For some eco-friendly cities, the future is now.
Celebrating Earth Day typically involves going a step further than separating recyclables for the sake of the environment. Some people—you may be one—feel motivated to go the extra yard by planting trees or cleaning up beaches. But for some, namely eco-city planners who blueprint green cities, Earth Day celebrates a leap forward and a good start on a sustainable future.
According to John Barry, author of Eco-Cities: Concept and Reality, 178 eco-city initiatives have taken hold worldwide since 2011. And Barry says that’s a good thing, because by 2040, two-thirds of the world population will reside in urban cities and absorb 80% of the world’s energy. But five cities worldwide are already gearing up for that scenario. More initiatives exist and others can certainly take a lesson from the top five eco-friendly cities. These include:
1. Portland, Oregon
The City of Roses became the first U.S. city to enact a comprehensive plan to reduce CO2 emissions in 2003. According to the Climate Action Plan in 2009, 65% of its population recycles; approximately 10,000 Portlanders commute via bicycle, eight times the national average. The city also has the largest number of Leadership in Energy and Environmental Design (LEED)-certified buildings per capita in the U.S. Portland’s goal is to reduce greenhouse gas up to 80% by 2050.
2. Guangzhou, China
The Guangzhou Knowledge City (SSGKC), an eco-city joint venture between China and Singapore, is home to the Pearl River Tower—the greenest and first “zero-energy” skyscraper in the world. Built in 2012, this 71-story tower uses photovoltaic cells and wind turbines to create energy. According to a recent Singbridge International press release, SSGKC expanded the development of LEED-certified buildings; created a headquarters for electric car clusters; and established a “Design to Improve Life” Centre in the city, a one-year joint venture with Denmark’s non-profit environmental organization, INDEX: Design to Improve Life.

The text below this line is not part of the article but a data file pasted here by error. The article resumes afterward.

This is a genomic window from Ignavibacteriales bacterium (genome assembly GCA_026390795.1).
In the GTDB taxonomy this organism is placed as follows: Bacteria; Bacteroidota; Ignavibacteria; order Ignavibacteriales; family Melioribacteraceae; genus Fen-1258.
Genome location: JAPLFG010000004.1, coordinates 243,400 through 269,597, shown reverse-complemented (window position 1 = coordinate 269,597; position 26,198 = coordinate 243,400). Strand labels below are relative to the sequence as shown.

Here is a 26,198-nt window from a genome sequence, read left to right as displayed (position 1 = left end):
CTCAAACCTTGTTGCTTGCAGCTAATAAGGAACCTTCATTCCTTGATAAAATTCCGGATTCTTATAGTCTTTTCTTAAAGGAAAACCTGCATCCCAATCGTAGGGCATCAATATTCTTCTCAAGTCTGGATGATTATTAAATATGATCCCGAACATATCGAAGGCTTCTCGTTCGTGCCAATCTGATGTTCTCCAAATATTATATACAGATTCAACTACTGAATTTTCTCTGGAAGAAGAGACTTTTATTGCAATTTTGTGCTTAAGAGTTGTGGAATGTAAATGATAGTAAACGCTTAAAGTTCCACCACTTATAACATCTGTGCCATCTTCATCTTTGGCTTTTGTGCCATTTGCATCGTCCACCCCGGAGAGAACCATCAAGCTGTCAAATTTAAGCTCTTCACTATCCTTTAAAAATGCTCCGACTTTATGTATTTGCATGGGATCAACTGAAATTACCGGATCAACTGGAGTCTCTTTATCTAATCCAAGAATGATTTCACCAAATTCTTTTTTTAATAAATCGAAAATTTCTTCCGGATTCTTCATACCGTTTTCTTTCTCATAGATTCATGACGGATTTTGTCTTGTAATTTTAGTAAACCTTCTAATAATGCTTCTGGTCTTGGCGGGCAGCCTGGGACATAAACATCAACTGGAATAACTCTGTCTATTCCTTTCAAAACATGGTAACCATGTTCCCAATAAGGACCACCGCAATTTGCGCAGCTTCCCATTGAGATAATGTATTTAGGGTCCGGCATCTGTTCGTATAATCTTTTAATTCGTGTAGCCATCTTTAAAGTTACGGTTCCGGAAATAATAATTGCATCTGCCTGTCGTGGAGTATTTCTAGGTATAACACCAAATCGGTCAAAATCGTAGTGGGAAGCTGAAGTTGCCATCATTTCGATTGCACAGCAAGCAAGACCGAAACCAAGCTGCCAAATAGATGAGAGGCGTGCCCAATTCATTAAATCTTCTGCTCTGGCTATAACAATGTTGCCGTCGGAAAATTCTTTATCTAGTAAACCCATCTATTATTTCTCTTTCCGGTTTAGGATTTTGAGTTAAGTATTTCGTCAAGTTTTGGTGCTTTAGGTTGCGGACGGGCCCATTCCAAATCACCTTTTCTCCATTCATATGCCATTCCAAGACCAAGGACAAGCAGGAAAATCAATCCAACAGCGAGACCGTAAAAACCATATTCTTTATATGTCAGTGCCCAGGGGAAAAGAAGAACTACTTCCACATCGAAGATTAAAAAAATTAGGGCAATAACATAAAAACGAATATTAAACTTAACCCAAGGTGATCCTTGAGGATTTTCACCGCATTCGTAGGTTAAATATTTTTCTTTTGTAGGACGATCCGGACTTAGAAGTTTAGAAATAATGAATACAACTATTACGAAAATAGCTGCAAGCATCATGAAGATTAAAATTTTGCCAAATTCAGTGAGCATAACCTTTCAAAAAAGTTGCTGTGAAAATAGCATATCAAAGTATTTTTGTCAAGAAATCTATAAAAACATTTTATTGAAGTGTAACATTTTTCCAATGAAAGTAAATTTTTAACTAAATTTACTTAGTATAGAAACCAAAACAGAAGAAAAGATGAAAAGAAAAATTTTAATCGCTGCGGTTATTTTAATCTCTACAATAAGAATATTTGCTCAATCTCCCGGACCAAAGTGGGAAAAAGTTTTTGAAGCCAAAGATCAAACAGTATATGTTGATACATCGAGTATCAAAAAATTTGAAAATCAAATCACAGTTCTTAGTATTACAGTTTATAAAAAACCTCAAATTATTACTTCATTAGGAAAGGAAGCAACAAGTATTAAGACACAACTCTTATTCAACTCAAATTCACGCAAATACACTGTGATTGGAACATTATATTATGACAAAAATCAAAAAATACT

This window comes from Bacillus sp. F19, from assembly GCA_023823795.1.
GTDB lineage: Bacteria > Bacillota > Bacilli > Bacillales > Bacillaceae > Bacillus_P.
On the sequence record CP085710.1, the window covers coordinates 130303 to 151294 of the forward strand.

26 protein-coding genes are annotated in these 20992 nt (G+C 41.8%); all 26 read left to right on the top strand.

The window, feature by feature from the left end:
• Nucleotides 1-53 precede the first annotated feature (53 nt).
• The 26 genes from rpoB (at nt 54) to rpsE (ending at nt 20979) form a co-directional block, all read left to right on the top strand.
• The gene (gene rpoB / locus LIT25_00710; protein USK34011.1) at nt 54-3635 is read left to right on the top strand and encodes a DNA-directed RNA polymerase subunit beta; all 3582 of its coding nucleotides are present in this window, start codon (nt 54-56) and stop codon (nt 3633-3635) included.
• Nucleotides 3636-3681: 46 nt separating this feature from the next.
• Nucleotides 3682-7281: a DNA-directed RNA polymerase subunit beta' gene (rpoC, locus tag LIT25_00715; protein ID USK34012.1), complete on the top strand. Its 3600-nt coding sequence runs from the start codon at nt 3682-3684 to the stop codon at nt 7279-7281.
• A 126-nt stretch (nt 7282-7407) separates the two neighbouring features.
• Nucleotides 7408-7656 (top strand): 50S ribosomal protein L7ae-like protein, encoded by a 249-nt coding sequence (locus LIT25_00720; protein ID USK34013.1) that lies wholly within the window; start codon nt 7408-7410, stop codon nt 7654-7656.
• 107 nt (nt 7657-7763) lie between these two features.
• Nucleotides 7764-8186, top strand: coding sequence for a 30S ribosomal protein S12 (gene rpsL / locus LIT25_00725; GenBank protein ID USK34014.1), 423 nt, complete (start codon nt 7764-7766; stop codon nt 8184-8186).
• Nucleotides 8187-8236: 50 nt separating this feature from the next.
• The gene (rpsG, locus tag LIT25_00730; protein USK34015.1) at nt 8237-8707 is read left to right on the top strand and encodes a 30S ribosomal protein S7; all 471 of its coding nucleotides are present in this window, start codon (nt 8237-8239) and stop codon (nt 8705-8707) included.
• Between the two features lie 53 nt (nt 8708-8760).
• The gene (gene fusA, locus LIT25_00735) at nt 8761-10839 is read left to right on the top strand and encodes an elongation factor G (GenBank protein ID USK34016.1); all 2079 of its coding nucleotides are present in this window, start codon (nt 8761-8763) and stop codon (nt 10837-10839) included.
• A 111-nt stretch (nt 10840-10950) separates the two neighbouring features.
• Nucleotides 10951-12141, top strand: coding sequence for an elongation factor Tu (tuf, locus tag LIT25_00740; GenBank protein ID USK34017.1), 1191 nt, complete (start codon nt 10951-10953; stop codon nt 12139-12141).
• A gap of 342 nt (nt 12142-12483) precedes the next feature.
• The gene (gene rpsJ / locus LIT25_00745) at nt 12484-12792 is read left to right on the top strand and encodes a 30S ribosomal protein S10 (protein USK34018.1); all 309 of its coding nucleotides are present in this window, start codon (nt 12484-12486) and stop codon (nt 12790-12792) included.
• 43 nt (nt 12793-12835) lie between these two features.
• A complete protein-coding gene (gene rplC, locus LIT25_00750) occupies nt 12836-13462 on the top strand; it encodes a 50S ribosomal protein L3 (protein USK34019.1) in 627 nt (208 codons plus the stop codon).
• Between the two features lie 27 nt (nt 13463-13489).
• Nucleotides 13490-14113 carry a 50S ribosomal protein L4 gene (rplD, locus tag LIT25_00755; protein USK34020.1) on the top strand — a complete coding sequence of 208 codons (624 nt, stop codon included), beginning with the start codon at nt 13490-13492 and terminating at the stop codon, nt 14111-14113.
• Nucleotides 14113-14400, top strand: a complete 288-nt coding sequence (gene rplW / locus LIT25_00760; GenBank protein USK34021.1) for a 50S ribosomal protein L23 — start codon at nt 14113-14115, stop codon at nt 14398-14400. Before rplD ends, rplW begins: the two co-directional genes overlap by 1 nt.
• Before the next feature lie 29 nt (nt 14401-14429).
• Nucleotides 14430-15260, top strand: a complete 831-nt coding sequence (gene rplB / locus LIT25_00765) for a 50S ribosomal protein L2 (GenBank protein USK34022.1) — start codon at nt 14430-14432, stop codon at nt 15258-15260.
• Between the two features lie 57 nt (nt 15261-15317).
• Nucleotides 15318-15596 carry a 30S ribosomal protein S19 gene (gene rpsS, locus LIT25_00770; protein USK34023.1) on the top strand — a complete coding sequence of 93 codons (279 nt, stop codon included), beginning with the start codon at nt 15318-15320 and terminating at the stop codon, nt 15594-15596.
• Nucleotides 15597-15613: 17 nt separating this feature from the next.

3. Songdo International Business District, South Korea
Located 40 miles west of Seoul and along the Incheon waterfront, this 1,500-acre, smart, urban infrastructure is built from scratch. Forty percent of Songdo IBD is green space, including a 100-acre replica of New York’s Central Park. The city also boasts green roofs, Parisian streets, and according to the Songdo IBD website, hosts the most LEED-certified space in the world at 13-million square feet. To top it off, there’s an Ecotarium, an eco-museum dedicated to educating and promoting green living.
4. Växjö, Sweden
The small eco-city of Växjö [vek-shur] is run by a single power plant fueled by woodchips from neighboring sawmills. The power plant provides heat and hot water to 90% of the population and hopes to end dependency on oil entirely by 2020, says Jerry Yudelson, author of Green Building Trends: Europe (2nd Edition). In addition, according to Sweden’s Midroc Property Development, the community has promoted clean lakes since the 1960’s and built wood buildings to help reduce CO2 emissions.
5. Betim, Brazil
Having the most elaborate eco-city doesn’t necessarily mean checking off Earth Day and anticipating the following year. According to the Local Governments for Sustainability (ICLEI) website, the Renewable Energy Reference Center helped install 1,684 solar heaters for low-income households and replaced LEDs in stop lights, reducing 90% of energy consumption in each light. People of Betim have a grassroots approach to practicing sustainability—one step at a time.